An ESG-compliant portfolio is riding on the boom. ESG stands for Environmental, Social, and Governance. Funds whose asset allocation mostly includes shares and/or bonds of companies that are evaluated based on Environmental, Social, and Governance factors are called ESG Funds.
Investors are increasingly approaching such moral factors as part of their analysis to identify material risks and growth opportunities. Financial reporting don’t mandatorily require ESG metrics, still, companies are enormously making disclosures in their annual and sustainability report.
ESG investing came into the limelight in January 2004, when then UN Secretary-General Kofi Annan invited CEOs of major financial institutions to take part in a joint initiative to facilitate the incorporation of ESG into capital markets under the guidance of the UN Global Compact.
There is no predefined approach for the calculation of different ESG metrics. A variety of analytical approaches and data sources can be applied by the investors to address ESG considerations. Institutional investors were reluctant to accept the thought, arguing that their guardian duty was limited to maximizing shareholders’ values irrespective of environmental or social impacts, or broader governance. Another prime barrier was a lack of data and the important tools to get the whole information.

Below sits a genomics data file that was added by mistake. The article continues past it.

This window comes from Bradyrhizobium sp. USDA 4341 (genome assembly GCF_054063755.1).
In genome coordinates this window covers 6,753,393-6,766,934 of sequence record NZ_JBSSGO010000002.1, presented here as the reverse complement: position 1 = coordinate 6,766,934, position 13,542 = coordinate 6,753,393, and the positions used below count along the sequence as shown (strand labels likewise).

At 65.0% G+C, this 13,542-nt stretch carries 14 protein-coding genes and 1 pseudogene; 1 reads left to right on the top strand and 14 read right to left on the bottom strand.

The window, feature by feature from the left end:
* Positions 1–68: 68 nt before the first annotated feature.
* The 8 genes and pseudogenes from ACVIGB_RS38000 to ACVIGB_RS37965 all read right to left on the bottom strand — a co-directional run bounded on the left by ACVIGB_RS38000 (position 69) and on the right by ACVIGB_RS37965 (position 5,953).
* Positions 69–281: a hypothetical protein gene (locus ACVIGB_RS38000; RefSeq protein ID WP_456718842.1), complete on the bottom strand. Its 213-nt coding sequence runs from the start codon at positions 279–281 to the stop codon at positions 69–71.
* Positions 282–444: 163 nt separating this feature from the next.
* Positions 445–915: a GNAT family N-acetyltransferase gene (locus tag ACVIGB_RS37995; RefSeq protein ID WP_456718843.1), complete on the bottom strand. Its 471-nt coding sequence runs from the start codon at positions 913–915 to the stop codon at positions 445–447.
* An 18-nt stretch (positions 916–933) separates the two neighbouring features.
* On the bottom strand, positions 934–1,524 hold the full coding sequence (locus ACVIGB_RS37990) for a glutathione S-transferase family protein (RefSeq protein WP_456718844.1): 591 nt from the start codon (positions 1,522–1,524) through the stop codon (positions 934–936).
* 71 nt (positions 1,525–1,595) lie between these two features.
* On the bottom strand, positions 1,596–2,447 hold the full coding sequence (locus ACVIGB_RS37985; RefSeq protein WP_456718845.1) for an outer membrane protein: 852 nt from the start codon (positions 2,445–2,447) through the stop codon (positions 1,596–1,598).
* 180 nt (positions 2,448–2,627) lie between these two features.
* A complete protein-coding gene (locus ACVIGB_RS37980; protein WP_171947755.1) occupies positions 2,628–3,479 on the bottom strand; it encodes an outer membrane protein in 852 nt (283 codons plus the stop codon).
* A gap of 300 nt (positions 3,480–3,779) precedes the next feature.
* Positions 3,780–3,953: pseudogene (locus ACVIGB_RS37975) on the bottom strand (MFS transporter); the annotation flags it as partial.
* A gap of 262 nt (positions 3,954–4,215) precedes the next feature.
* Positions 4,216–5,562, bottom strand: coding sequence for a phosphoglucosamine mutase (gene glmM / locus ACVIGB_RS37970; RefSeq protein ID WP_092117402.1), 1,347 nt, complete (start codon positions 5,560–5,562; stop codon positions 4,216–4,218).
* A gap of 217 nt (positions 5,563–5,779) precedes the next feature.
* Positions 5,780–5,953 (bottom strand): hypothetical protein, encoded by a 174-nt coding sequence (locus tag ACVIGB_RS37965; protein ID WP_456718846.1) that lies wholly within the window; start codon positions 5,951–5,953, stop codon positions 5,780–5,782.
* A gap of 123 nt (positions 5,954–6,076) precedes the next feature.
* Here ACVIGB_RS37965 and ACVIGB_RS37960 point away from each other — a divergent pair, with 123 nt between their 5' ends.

ESG investing has been coined out of Socially Responsible Investing with key differences. ESG investing and analysis focuses on finding value in companies instead of supporting a set of values. Today, over 85% of the world’s largest corporations use Global Reporting Initiatives standards.
Market disruptions and uncertainties post-pandemic moved investors to ESG funds. In the first three months of 2020, investors globally invested $54.6 Billion in these funds. And expected to reach $50 trillion, from $37.8 trillion by year-end.
Europe accounts for 50% of the total global ESG assets, the U.S. has the strongest expansion this year and may hold a main stage in the category starting in 2022. The next wave of growth could come from Asia with a major focus on Japan.